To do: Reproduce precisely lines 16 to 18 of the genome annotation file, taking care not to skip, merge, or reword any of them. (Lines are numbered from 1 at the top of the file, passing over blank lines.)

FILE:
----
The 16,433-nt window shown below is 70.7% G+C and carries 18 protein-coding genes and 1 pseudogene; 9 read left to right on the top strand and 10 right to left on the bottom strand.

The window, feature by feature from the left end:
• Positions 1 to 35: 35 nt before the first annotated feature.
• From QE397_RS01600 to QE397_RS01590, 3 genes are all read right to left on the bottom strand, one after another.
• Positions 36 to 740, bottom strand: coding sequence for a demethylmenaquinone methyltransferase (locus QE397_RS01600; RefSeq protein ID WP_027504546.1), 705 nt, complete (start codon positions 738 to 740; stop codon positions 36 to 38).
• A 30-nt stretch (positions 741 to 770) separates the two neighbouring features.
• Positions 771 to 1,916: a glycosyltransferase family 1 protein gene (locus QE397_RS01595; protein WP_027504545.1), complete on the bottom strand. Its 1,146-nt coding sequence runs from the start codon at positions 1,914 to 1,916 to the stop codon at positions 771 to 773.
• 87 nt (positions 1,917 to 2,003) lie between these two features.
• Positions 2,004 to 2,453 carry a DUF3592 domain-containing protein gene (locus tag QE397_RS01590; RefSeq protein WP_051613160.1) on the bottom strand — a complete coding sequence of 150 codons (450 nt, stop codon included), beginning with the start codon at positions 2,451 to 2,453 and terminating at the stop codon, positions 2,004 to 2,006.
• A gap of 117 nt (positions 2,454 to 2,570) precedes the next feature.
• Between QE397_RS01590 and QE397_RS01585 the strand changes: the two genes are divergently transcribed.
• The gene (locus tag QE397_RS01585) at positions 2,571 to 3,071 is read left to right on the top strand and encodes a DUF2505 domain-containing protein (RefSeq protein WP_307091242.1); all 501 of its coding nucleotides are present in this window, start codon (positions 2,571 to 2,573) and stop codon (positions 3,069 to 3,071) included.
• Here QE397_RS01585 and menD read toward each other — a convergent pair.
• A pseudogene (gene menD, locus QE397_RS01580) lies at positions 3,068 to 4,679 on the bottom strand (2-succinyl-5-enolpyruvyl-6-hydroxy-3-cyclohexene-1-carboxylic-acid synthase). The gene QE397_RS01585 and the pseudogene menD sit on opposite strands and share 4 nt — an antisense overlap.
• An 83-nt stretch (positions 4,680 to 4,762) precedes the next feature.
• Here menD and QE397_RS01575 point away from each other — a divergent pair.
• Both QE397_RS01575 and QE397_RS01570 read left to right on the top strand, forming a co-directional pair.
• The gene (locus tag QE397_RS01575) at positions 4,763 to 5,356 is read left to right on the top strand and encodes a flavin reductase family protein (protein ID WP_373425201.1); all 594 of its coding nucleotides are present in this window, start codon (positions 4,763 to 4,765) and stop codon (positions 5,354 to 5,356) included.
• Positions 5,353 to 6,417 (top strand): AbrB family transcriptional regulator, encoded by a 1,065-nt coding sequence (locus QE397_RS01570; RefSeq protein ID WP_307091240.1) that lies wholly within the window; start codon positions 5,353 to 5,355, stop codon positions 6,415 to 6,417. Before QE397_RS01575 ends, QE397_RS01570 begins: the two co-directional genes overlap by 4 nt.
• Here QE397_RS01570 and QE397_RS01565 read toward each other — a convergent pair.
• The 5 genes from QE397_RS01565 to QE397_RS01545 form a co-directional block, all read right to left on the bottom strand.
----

• Here menD and QE397_RS01575 point away from each other — a divergent pair.
• Both QE397_RS01575 and QE397_RS01570 read left to right on the top strand, forming a co-directional pair.
• The gene (locus tag QE397_RS01575) at positions 4,763 to 5,356 is read left to right on the top strand and encodes a flavin reductase family protein (protein ID WP_373425201.1); all 594 of its coding nucleotides are present in this window, start codon (positions 4,763 to 4,765) and stop codon (positions 5,354 to 5,356) included.